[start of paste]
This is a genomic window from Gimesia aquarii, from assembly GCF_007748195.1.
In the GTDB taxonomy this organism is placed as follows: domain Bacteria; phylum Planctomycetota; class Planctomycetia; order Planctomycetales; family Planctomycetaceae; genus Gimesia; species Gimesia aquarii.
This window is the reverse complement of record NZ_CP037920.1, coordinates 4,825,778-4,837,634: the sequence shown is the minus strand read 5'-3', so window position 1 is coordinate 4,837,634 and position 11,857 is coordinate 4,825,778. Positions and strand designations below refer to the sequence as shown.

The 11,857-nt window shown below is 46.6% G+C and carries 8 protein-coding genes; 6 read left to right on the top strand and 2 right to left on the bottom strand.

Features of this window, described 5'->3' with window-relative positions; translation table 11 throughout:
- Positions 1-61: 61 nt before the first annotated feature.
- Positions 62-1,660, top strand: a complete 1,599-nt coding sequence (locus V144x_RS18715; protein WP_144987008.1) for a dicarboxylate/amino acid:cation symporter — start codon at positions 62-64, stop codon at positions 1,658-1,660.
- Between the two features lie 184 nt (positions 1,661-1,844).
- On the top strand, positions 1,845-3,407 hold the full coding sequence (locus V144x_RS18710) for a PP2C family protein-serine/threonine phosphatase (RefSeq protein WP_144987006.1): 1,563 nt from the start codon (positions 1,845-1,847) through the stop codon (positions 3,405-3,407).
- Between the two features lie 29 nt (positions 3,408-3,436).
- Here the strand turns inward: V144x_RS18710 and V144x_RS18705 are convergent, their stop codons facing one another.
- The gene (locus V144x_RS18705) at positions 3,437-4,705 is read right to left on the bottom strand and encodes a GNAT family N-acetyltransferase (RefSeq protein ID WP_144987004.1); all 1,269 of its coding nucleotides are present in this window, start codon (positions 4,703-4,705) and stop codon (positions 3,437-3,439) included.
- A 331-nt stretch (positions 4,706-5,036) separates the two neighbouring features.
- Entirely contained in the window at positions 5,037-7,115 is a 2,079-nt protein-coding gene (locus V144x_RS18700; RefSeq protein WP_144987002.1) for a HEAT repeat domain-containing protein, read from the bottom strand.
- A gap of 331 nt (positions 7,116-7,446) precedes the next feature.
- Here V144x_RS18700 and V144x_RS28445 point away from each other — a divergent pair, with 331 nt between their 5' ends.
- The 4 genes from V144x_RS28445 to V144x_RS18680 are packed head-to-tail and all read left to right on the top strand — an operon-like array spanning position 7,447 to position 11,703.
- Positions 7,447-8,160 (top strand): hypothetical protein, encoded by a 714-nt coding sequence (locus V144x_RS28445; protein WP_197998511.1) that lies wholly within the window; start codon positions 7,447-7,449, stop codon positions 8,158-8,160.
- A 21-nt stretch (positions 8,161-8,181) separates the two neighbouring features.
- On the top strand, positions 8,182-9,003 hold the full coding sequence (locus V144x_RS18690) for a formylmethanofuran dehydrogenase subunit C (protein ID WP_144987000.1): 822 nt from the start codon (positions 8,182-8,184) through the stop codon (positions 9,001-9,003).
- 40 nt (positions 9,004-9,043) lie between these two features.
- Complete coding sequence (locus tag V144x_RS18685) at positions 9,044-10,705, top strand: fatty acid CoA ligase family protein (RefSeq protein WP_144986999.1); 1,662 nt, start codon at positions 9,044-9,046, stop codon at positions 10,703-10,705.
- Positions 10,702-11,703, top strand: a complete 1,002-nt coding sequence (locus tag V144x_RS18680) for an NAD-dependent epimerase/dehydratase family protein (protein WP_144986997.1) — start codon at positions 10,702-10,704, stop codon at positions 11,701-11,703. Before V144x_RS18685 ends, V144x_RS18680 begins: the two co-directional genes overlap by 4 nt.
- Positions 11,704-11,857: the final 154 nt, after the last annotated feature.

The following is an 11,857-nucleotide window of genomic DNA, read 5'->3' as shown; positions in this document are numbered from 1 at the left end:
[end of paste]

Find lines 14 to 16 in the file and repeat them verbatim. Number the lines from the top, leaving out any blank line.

- Entirely contained in the window at positions 5,037-7,115 is a 2,079-nt protein-coding gene (locus V144x_RS18700; RefSeq protein WP_144987002.1) for a HEAT repeat domain-containing protein, read from the bottom strand.
- A gap of 331 nt (positions 7,116-7,446) precedes the next feature.
- Here V144x_RS18700 and V144x_RS28445 point away from each other — a divergent pair, with 331 nt between their 5' ends.